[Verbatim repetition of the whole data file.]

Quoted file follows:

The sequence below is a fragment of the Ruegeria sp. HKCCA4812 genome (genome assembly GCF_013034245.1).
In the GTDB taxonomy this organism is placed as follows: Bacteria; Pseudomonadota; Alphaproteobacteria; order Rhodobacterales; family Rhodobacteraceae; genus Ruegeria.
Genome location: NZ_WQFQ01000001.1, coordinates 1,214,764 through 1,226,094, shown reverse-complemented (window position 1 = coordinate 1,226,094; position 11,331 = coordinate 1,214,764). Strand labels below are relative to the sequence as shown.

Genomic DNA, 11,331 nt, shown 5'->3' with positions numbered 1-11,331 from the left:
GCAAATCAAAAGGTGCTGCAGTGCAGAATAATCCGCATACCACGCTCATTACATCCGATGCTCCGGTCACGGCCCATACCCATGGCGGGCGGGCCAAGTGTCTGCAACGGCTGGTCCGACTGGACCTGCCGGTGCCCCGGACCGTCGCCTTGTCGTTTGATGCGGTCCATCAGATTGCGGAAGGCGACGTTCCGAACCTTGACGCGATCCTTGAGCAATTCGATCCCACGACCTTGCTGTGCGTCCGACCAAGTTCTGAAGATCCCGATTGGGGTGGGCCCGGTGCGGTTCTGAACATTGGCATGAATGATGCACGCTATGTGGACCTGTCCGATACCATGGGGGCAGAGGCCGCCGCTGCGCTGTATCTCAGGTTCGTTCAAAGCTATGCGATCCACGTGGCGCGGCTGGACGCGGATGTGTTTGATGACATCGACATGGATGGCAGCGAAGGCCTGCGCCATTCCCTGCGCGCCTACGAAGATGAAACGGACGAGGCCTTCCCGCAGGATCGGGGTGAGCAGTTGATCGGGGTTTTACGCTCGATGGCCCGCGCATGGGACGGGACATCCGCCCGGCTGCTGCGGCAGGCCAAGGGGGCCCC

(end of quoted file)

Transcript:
The sequence below is a fragment of the Ruegeria sp. HKCCA4812 genome (genome assembly GCF_013034245.1).
In the GTDB taxonomy this organism is placed as follows: Bacteria; Pseudomonadota; Alphaproteobacteria; order Rhodobacterales; family Rhodobacteraceae; genus Ruegeria.
Genome location: NZ_WQFQ01000001.1, coordinates 1,214,764 through 1,226,094, shown reverse-complemented (window position 1 = coordinate 1,226,094; position 11,331 = coordinate 1,214,764). Strand labels below are relative to the sequence as shown.

Genomic DNA, 11,331 nt, shown 5'->3' with positions numbered 1-11,331 from the left:
GCAAATCAAAAGGTGCTGCAGTGCAGAATAATCCGCATACCACGCTCATTACATCCGATGCTCCGGTCACGGCCCATACCCATGGCGGGCGGGCCAAGTGTCTGCAACGGCTGGTCCGACTGGACCTGCCGGTGCCCCGGACCGTCGCCTTGTCGTTTGATGCGGTCCATCAGATTGCGGAAGGCGACGTTCCGAACCTTGACGCGATCCTTGAGCAATTCGATCCCACGACCTTGCTGTGCGTCCGACCAAGTTCTGAAGATCCCGATTGGGGTGGGCCCGGTGCGGTTCTGAACATTGGCATGAATGATGCACGCTATGTGGACCTGTCCGATACCATGGGGGCAGAGGCCGCCGCTGCGCTGTATCTCAGGTTCGTTCAAAGCTATGCGATCCACGTGGCGCGGCTGGACGCGGATGTGTTTGATGACATCGACATGGATGGCAGCGAAGGCCTGCGCCATTCCCTGCGCGCCTACGAAGATGAAACGGACGAGGCCTTCCCGCAGGATCGGGGTGAGCAGTTGATCGGGGTTTTACGCTCGATGGCCCGCGCATGGGACGGGACATCCGCCCGGCTGCTGCGGCAGGCCAAGGGGGCCCC